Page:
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Obamacare Rolls Into N.H. Like A Political Campaign — And Wins

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Obamacare Rolls Into N.H. Like A Political Campaign — And Wins


Obamacare Rolls Into N.H. Like A Political Campaign — And Wins

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  • <iframe src="" width="100%" height="290" frameborder="0" scrolling="no" title="NPR embedded audio player">
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Today is the deadline to sign up for health insurance under the Affordable Care Act, or at least to begin the process. Nationwide, more than six million people have enrolled.


This morning, we're zooming in on a single state: New Hampshire. Surveys in that state show the law is unpopular, yet enrollments for individual health care plans have greatly exceeded expectations. Here's NPR's Tamara Keith.

TAMARA KEITH, BYLINE: When Lisa Kerrigan heard people talking about the Affordable Care Act, it was never anything good.

LISA KERRIGAN: I had thought I was going to be hit with this huge bill every month, and I wasn't going to be able to afford it. You know, I've never been able to afford health insurance before, and I was really, really hesitant going into it.

KEITH: Kerrigan lives in Rochester, New Hampshire with her two young daughters. She's 25 years old and runs a daycare and pre-school called Where the Child Things Are.

KERRIGAN: I mean, I love what I do. It just doesn't pay very much.

KEITH: And it doesn't come with health insurance. This made Kerrigan the ideal target for a sophisticated campaign in New Hampshire aimed at getting people to sign up for coverage.

KAREN HICKS: Before we wrap up, we're going to get a draft of the survey, the post-enrollment survey, circulated.

KEITH: Karen Hicks is the project manager for Covering New Hampshire, which got federal funding to promote the law. Hicks is leading what has become a weekly war room meeting for the effort.

HICKS: We used all of the learnings from the last two or three presidential cycles and really applied it to this campaign.

KEITH: Hicks was a senior adviser to Hillary Clinton in 2008, and is a seasoned grassroots political strategist. She and her team used commercial databases to identify and target 50,000 households most likely to be uninsured. They did polling and focus groups to hone their message.

HICKS: And I remember being struck by this in the first set of focus groups that we did, was that we put the chart of financial eligibility in front of people, and you literally saw people sort of go from having their hands crossed, sitting back in their seat, to leaning in and looking, and then when they could locate themselves on the chart, it just changed the whole tone of the conversation.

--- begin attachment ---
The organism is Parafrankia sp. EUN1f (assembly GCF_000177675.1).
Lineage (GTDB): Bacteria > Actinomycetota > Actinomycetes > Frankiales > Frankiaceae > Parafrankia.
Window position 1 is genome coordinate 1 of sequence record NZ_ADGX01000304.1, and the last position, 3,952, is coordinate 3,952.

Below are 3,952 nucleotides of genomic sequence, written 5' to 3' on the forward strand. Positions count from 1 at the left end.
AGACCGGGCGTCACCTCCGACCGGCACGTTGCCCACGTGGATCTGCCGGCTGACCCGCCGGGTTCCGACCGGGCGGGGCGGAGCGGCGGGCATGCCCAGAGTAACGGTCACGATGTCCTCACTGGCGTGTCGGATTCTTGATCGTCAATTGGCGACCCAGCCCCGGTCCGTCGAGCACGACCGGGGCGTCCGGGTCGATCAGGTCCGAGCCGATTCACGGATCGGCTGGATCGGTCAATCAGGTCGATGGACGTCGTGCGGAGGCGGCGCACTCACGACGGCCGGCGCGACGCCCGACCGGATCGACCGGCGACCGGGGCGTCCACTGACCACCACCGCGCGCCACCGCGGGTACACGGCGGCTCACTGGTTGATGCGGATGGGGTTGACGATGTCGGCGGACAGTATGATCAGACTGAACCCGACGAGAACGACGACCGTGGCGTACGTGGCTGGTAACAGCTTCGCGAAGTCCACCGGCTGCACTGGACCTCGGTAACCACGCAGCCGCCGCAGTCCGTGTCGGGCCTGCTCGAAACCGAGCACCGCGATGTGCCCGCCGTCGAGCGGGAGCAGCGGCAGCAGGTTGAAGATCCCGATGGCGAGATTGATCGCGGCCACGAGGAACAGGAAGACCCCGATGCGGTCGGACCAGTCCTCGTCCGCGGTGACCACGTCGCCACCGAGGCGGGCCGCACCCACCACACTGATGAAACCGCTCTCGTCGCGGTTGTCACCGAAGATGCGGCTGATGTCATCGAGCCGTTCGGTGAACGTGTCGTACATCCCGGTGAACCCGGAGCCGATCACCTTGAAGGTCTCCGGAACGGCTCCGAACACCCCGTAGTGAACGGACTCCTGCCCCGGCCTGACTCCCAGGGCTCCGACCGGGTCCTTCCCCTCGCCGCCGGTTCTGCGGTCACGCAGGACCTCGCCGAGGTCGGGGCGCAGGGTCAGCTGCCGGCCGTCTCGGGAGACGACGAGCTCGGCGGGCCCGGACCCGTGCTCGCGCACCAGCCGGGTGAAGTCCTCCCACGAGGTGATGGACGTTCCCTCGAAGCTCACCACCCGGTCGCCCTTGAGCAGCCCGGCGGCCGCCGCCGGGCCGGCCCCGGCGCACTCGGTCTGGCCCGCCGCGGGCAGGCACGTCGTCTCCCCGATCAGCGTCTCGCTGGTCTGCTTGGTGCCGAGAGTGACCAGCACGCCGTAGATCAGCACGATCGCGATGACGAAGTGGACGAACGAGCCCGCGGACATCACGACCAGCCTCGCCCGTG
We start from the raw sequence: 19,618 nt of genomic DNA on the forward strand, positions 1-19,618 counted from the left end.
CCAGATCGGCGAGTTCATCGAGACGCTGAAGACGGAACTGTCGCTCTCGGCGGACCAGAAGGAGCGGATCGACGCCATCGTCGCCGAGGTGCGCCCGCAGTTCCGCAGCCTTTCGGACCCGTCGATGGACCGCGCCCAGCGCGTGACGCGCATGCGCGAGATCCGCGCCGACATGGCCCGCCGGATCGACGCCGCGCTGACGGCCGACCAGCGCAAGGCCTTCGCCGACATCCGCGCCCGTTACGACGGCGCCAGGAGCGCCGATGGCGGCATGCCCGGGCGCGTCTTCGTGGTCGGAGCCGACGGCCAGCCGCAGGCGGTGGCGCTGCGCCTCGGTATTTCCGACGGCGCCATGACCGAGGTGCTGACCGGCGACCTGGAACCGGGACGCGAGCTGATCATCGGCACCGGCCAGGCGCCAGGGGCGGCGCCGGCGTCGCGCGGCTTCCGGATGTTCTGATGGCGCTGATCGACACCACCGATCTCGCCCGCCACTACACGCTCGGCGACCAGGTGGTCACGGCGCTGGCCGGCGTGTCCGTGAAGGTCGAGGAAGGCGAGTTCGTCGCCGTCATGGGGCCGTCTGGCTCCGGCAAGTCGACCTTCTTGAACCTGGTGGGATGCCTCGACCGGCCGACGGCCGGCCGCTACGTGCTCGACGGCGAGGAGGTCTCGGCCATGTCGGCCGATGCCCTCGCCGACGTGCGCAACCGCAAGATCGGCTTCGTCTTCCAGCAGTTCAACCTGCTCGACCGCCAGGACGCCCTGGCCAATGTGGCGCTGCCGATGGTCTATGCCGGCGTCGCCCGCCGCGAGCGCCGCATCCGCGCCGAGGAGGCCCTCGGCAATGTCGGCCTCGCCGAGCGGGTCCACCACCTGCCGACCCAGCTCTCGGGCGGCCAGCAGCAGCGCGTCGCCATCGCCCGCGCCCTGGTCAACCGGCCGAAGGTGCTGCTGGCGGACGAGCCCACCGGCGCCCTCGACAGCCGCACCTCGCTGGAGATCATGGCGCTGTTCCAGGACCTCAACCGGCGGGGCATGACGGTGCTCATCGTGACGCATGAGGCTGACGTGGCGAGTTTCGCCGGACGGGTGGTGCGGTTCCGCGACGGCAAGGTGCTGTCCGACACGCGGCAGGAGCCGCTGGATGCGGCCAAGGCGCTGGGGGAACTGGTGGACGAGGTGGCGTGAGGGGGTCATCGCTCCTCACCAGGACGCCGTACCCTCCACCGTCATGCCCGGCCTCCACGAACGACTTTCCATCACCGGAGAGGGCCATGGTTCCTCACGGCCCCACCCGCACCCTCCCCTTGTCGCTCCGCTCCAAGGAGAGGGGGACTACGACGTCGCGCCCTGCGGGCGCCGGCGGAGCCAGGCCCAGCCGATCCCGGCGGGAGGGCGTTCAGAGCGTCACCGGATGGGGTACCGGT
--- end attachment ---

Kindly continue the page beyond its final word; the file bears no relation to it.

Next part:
KEITH: As a result, that chart showing affordability is on every brochure and piece of mail the campaign produced. The daycare manager, Lisa Kerrigan, saw one of those brochures. She had heard the website to sign-up process was terrible. New Hampshire is one of about three dozen states that chose not to create its own marketplace, so residents have to use the glitch-plagued But she tried it on a whim, just to see how bad it really was. Less than an hour later, Kerrigan had signed up for a plan that cost her just $37 a month.

KERRIGAN: And I have a $170 deductible, which is nothing. And I have $5 co-pays and $10 prescriptions. It's wonderful.

KEITH: Kerrigan later agreed to have her story used in some of the marketing materials. And there are certainly people with less positive stories to tell, those who don't qualify for tax credits, or find their doctor or nearby hospital isn't in the network. Still, more than 21,000 people had chosen a plan as of the end of February, significantly exceeding the federal government's enrollment projections, but the state's success may come with an asterisk. Steve Norton is executive director of the New Hampshire Center for Public Policy Studies.

STEVE NORTON: One possible explanation is that health insurance costs are quite expensive here in New Hampshire, and the offerings on the exchange are less expensive.

KEITH: Meaning it's possible people who already had insurance traded their existing coverage for government-subsidized plans. That won't be clear for quite some time. Charlie Arlinghaus, president of the Josiah Bartlett Center and a critic of the law, is unimpressed by the New Hampshire's numbers.

CHARLIE ARLINGHAUS: A small state is easier to target.

KEITH: And, Arlinghaus says, New Hampshire is both small and homogeneous.

ARLINGHAUS: A state with fewer language barriers is easier to target, and a state with well-off consumers who are more likely to be aware of the law and the mandate is also more likely to sign people up.

KEITH: He points out you had some of the state's most qualified political professionals with a multimillion-dollar budget encouraging people to do something that's required by law, even if it remains an unpopular law. Tamara Keith, NPR News.

INSKEEP: Now, one reason for the law's continued unpopularity was trouble with the federal government's website. Many problems have been fixed, but here we are on the deadline to enroll, and the site was down for several hours early this morning. Officials say it's been fixed.

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